In fact, John Crowson received the Freedom of the City of London for his work on the gold gilt ceiling of the Guildhall.

“When I moved out here, it was an opportunity to somehow recapture something that I may or may not have aspired to when I was younger.”

Any skills the young Andrew picked up from his father will be a huge help now as he prepares to remove the roof of his latest property, reducing it to a shell before starting the rebuild in earnest. With so much renovation work pending, wouldn’t it have been easier just to buy a ruin?

“What is and isn’t a ruin?”

“Does it have to be rubble on the floor?” Andrew asks. “I bought previous houses thinking they weren’t ruins, but by the time you’ve taken the roof off, it’s essentially a ruin. Look at this house. I have no lintels above the front or back door and none above the windows. By the time I have taken the roof off, removed the internal walls, and the windows and the doors, you’re left with four walls.”

It’s the specific way he’s tackling the project which makes Andrew’s vlogs such compelling viewing. He is in no rush to finish the renovation, preferring to focus on doing things properly. He waited three months for mains water and seven for mains electricity; until then, he used a local watering hole and charged his phone at brother James and sister-in-law Cristina’s nearby home.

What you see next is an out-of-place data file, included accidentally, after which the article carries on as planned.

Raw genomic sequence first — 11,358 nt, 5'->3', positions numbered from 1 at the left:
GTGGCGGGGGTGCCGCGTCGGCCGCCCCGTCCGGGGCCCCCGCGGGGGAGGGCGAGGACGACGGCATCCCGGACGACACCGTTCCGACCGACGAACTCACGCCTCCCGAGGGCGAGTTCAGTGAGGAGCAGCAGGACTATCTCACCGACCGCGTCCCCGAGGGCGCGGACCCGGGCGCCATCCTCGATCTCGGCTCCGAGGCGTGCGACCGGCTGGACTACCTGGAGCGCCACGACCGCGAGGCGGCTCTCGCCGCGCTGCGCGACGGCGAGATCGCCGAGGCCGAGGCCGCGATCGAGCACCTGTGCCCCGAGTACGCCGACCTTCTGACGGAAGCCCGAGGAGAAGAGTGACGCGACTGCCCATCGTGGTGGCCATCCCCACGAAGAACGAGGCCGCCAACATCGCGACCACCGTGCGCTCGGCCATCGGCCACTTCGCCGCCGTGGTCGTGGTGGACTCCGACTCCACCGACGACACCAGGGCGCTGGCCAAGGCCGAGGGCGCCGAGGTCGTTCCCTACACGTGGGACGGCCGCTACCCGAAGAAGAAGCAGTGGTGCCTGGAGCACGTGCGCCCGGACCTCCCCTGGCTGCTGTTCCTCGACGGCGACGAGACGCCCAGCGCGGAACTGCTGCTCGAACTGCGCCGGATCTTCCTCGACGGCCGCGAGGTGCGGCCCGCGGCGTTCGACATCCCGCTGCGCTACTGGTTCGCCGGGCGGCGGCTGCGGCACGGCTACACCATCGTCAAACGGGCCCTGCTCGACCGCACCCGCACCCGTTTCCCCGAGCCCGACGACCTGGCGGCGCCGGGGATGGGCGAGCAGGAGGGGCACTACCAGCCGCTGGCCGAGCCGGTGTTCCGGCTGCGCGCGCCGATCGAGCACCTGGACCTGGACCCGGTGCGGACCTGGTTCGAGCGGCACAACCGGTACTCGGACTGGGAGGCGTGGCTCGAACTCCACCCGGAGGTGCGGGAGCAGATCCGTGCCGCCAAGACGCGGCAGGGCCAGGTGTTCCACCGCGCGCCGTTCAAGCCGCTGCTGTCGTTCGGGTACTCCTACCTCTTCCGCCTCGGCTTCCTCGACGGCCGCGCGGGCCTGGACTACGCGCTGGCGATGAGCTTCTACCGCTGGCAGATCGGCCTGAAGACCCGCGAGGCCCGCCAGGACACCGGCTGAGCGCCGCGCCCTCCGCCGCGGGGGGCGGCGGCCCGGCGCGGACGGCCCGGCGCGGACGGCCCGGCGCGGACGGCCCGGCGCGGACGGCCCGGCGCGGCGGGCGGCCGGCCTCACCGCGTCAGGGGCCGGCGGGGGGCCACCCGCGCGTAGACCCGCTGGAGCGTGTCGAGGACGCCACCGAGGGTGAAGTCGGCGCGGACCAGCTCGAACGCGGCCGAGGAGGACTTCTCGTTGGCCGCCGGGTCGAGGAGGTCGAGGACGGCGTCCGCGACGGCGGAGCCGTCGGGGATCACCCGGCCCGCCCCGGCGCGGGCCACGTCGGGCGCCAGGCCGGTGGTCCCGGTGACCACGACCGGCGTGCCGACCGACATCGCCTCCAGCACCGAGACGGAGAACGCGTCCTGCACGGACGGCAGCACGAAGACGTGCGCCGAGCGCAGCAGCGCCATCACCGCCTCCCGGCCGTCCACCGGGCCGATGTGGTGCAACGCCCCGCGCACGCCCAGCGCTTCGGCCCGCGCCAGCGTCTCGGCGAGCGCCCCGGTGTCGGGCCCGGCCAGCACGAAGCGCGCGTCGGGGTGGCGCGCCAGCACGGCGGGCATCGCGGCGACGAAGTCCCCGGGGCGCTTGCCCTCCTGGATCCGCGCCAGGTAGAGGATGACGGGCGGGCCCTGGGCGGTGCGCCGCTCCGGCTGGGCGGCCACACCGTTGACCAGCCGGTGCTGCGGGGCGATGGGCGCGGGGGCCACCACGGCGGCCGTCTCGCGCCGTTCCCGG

Comfort in a temporary abode

Andrew believes it’s important to create a pleasant environment in which to live while the renovation work continues. It makes for a healthy mind and balance. “I learnt that the hard way,” he adds.

The now watertight coach will be his home for the foreseeable future. After moving it up and down the garden several times, it is now parked closer to the property. Andrew has created a pretty lighted seating area with sofas and bright cushions next to it, providing temporary shelter from the sun, wind and rain. An outdoor shower (completed in November) means he no longer has to bathe in cold water.

Vlogging success

Andrew has now posted more than thirty vlogs; his dedication is paying off and he has over 4,000 subscribers from America, Canada, South Africa, Spain, Italy, Portugal and the UK. His viewing figures are increasing every week.

Recording daily footage for his vlog has become second nature, though he admits to spending a ridiculous amount of time filming and editing while working on his property. “I’m literally living and breathing the vlog, but I’m gradually getting better and faster at it. When you see people enjoying it and writing lovely comments, I feel like I’m part of a community and that gives me even more enthusiasm.”

Andrew’s Tips

1 Use an independent solicitor who will arrange a topographic survey to determine property boundaries.

2 Check the plans (if the owner doesn’t have them, ask to see them at the local câmara) – if it’s not urban land, you probably won’t get permission to build.

3 Get a structural survey – unless it’s only the land you’re interested in and you don’t mind if the property collapses.

4 Make an offer but never sign a promissory agreement until all paperwork is in order.

5 Know what you want to do and what you want to achieve; set your goals and work towards them.

7 Do as much as you can, but use experts for specialist jobs, e.g. roofing.

Andrew’s YouTube channel is Real Algarve Living

Instagram: realalgarveliving


Share this edition